May 6, 2020 | Reading Time: 3 minutes
Trump Is on Track to Smash George W. Bush’s Body-Count Record
Instead of Iraqis, they'll be Americans.
On May 1, 2003, George W. Bush gave a triumphant speech atop an aircraft carrier in which he celebrated “the end of major combat operations in Iraq” and the toppling of its dictator, Saddam Hussein. Though the president conceded there was much work to be done, in the background blazed a huge banner sending a quite contrary message.
That was a lie. Even as television audiences were told American troops would be hailed as liberators, administration officials knew, or at least suspected, that there were months ahead, perhaps years, in which the US might be bogged down in a bloody sectarian civil war even as it spent trillions rebuilding a sovereign nation it destroyed.
Half a million Americans may be dead by Election Day.
Specifically, “mission accomplished” was one half of a bigger lie. The other half was telling Americans that the US must invade a country that did us no harm on Sept. 11, 2001, even if we could not prove definitively that Iraq possessed “weapons of mass destruction.” Why wait for a smoking gun when a smoking gun could be a mushroom cloud? Thus was the beginning of the end of the United States as global champion of peace, prosperity, law and order. The beacon of hope in a dark world was blowing out.
The American public would not catch up to administration suspicions until well after the 2004 election, by which time Bush had established himself as a war president and by which point his campaign had slandered a war hero into electoral oblivion. This is perhaps the most insidious facet of the Bush administration’s dishonesty. It lied until it could not lie anymore. By that point, tens of thousands were dead, maimed and wounded, the world order was in deep rot, but at least a Republican was president.
Donald Trump is, as I’ve often said, a lying, thieving, philandering sadist. But even he must put some effort into eclipsing George W. Bush’s record. The current president is a golf ball-sized hail storm of lies, but his lies have not yet yielded a body count equal to the years-long US occupation of Iraq, which is estimated to be 185,000 to 208,000. The current president, however, is on track, and instead of Iraqis, they’re Americans.
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Two thousand people died in this country yesterday from Covid-19, the disease caused by the new coronavirus, bringing the tally of dead, as of this writing, to more than 72,000. Two thousand people are probably going to die today. Two thousand people are probably going to die tomorrow. More than 3,000 Americans died in the terrorist attacks of Sept. 11, 2001. By June, death by Covid-19 may reach 3,000 every day. All things being equal, half a million Americans may be dead by Election Day. By then, the president will have smashed George W. Bush’s body-count record, and then some.
Trump is now pretending the worst is over. As a “war president,” he’s celebrating the defeat of the “invisible enemy.” The White House task force charged with coordinating a nationwide response will pivot to “reopening” the economy as well as finding a new coronavirus vaccine. From now until November, the president will likely spend his time hyping how much his administration has done for the American people. He will, in other words, follow a predecessor’s playbook—lie until he can’t lie anymore, but by that time, all the lies won’t matter, and neither will the legion of dead.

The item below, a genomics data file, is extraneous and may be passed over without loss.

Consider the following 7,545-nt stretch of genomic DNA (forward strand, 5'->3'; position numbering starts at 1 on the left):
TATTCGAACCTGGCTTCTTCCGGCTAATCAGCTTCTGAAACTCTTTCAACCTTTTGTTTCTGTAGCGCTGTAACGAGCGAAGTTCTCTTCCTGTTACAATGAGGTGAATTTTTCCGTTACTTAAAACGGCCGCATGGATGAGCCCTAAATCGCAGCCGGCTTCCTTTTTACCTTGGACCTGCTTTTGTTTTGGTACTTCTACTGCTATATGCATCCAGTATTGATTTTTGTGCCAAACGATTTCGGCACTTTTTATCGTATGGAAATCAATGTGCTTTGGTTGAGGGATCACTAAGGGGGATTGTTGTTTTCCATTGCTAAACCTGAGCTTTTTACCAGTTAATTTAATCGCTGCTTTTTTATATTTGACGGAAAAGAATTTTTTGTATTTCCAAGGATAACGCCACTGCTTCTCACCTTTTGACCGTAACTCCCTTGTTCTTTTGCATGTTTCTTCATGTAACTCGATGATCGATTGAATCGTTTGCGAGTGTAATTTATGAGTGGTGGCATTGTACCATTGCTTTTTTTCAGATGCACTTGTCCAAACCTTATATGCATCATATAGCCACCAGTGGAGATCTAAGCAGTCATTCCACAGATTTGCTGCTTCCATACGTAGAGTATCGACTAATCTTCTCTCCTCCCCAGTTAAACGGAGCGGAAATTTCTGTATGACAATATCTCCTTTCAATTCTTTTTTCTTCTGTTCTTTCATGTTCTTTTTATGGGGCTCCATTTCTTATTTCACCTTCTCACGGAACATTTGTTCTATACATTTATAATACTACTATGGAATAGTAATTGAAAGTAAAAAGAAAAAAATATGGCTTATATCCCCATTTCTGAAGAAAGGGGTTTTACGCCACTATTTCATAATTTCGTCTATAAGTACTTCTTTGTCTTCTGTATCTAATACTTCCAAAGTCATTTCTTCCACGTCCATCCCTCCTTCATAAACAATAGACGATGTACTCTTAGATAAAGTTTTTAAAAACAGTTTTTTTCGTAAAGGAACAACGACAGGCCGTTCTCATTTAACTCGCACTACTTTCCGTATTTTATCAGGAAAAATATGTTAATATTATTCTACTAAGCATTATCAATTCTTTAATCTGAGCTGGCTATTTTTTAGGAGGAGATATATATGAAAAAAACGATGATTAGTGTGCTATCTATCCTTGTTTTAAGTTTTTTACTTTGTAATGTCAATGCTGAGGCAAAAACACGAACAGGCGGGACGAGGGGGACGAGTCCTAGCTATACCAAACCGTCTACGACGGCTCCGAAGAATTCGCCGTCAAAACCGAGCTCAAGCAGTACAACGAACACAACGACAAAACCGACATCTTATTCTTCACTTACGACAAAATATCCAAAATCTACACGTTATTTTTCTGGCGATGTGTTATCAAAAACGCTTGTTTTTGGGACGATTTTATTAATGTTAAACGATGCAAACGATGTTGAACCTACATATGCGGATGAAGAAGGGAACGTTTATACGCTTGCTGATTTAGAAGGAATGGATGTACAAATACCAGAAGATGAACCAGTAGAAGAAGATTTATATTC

In saying he knows Americans will die as a result of “reopening” the economy, he’s telling us life is cheap.
Bush and Trump are different in an important way. While Bush put a higher value on American life than he did Iraqi life (3,000 dead Americans in one day, it could be argued, are worth 185,000 dead Iraqis over years), Trump doesn’t value any lives.
The president knows the pandemic will kill more of us, and he knows it will kill more of us as a result of the White House rushing to “reopen” the economy for the sake of political expedience. In telling us he knows, the president is telling us life is cheap. Trump told ABC News last night: “There’ll be more death, that the virus will pass, with or without a vaccine. And I think we’re doing very well on the vaccines but, with or without a vaccine, it’s going to pass, and we’re going to be back to normal.”
“I always felt 60, 65, 70, (thousand) as horrible as that is,” the president told anchor David Muir. “I mean, you’re talking about filling up Yankee Stadium with death! So I thought it was horrible. But it’s probably going to be somewhat higher than that.”
We promised ourselves we’d never forget the 3,000 victims of 9/11. We erected huge memorials to honor their names. We altered world history avenging their deaths. What are we going to do when the pandemic is over. Conveniently forget—or remember?
John Stoehr is the editor of the Editorial Board. He writes the daily edition. Find him @johnastoehr.
Good article. Two things:
1) typo to fix: “disease,” not “diseased.”
2) The thing that really bothers me today is that Trump put Kushner in charge of vaccine development. Now, I’ll concede that it’s possible that Pandemic Don is so hungry for praise and that Jared is so good at sucking up that this sort of thing just happens. But I really have a hard time believing that Trump can be as blind as he seems to be about Kushner’s epic incompetence. So what’s the real reasoning?
Thanks for telling me about the typo. As for Jared, I just don’t think Trump cares about anything more than other people kissing his ass. Malignant negligence.
By putting Jared in charge, we virtually guarantee there will be no effective vaccine, rather just ways that he/Trump can profit off the vaccine’s development, leaving it to the next administration to institute a national strategy.